Reaching milestones and watching your children master skills brings unimaginable pride as a parent and reinforces that everything you are doing, every little piece of yourself you are giving, is actually working. This is why it is incredibly difficult to process and understand when you start to feel like things are moving backwards. It is normal for children to rely on their parent(s) at times, and even to change their comfort level in any given area, yet the switch can catch us by surprise and even lead to frustration.
Recently, Big A has been seeking more reassurance at transitional times, specifically occasions where he will be separated from me. I realize this is a normal part of toddlerhood and preschool-age, but the shift has caught me off guard given that Big A has always been incredibly independent and has not previously had difficulty at drop off or bedtime. In order to grasp the situation more fully I reflected on a few important questions that I typically ask of parents presenting a similar situation throughout my practice:
Consideration of these questions led to a better sense of where the changes in Big A's behavior might be stemming from. On one hand he has recently begun the transition away from naps (a difficult change for the adults and the child). The change from one nap to none has been significantly more difficult than it was to drop the morning nap as a toddler. While every day involves some "rest time" it is only every few days that Big A will actually fall asleep. This in turn leads to a slightly variable bedtime given that non-nap days result in a very tired preschooler and very challenging evening routine. An important strategy in managing this has been establishing an extra long wind-down routine. Essentially, our bedtime story time has been extended in order to account for 1) an overtired child on the days there is not nap or 2) the need for a calming period before the slightly later bedtime on days there is a nap.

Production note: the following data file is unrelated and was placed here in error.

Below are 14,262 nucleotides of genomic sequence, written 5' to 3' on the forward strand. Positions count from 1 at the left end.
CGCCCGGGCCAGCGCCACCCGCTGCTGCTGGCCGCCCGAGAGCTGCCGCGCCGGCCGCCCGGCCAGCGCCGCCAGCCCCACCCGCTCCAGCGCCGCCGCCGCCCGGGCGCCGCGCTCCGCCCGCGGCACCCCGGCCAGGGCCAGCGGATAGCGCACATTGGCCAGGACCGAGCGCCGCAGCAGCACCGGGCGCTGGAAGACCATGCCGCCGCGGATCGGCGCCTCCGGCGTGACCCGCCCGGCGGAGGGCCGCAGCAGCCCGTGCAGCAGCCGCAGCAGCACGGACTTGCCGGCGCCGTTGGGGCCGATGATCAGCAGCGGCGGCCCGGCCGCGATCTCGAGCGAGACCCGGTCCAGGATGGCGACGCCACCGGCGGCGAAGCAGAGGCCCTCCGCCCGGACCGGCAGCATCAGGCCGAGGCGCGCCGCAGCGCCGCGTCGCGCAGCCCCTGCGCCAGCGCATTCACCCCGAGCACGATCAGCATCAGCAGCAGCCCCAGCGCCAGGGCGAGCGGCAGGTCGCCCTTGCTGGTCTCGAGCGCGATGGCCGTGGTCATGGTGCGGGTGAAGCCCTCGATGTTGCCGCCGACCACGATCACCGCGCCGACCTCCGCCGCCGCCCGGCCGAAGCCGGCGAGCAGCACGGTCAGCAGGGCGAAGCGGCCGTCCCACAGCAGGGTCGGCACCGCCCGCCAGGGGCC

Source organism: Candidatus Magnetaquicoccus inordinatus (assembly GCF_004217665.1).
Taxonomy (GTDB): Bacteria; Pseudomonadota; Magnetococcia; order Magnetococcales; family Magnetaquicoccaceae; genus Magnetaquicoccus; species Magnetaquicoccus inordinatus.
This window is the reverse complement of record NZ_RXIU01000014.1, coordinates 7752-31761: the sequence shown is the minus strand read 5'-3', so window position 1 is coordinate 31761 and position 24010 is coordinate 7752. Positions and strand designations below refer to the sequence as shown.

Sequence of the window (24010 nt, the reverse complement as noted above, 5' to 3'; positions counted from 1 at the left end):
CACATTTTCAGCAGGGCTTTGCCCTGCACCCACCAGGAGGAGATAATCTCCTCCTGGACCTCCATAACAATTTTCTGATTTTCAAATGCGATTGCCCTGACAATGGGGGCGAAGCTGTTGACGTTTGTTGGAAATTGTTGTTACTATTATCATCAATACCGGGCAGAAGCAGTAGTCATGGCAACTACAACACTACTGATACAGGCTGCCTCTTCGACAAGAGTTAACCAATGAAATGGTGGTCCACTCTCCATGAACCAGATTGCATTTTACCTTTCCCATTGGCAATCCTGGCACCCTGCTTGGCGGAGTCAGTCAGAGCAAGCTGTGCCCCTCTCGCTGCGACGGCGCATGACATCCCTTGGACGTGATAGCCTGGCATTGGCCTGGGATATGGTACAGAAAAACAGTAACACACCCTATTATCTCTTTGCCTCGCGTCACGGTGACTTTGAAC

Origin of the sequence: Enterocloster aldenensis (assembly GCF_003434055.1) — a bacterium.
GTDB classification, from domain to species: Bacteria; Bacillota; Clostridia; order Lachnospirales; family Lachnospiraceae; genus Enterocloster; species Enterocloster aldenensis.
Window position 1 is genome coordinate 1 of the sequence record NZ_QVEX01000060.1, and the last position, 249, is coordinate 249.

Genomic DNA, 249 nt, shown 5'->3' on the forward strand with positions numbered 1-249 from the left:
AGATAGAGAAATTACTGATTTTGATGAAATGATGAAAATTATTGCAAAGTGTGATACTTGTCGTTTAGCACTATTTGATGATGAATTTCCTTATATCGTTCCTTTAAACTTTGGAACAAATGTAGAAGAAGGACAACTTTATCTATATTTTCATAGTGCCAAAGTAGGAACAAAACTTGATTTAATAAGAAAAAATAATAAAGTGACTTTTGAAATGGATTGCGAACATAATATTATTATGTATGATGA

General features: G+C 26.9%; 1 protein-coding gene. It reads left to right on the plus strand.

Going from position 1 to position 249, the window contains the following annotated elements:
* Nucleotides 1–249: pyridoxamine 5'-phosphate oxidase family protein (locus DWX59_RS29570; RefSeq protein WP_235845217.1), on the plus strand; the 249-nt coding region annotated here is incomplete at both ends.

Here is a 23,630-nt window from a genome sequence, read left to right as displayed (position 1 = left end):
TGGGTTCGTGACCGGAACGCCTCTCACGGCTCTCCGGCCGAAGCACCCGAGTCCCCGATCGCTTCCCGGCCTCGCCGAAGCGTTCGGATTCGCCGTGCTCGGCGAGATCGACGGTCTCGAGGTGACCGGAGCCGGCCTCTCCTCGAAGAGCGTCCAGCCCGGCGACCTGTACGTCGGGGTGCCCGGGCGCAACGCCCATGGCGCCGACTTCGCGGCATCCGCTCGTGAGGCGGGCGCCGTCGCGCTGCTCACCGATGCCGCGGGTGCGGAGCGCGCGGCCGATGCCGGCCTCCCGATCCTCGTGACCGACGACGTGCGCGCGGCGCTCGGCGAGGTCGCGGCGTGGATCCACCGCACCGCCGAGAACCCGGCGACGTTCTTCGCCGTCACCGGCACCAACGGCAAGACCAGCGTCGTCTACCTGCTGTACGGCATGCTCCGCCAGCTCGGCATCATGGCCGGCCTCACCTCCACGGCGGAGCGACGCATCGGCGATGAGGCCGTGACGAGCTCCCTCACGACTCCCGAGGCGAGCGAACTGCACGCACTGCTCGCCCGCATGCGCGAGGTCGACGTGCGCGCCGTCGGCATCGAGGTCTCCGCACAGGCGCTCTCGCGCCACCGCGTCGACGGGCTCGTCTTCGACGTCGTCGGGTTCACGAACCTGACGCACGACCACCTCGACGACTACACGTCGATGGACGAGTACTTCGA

Another factor that emerged is greater awareness of how parent work schedules have adjusted as Daddy approaches a major deadline. This has led to less weekend time as a family and less time for the boys to see Daddy. While this shift has unfolded over the last six weeks, and is not a permanent change (thankfully), we have made a few adjustments in order to support how the boys internalize this difference in our family.
Every stage brings opportunity for cognitive, social, and emotional growth, however, each of these elements develops at a slightly different pace and varies from child to child. As parents we can support our children as they negotiate each new element along the way. Reflecting the past few weeks on Big A's expressions of emotional need have been a helpful reminder just how little preschoolers are despite the incredible accomplishments they demonstrate each and every day.
ABOUT CHRISSY K
I am mom to three boys (one with several life-threatening food allergies) who will never own too many picture books or create Pinterest-worthy snacks. Simply Chrissy K is a place to find helpful tips on parenting that stem from my work with families as an educational consultant and parenting coach.
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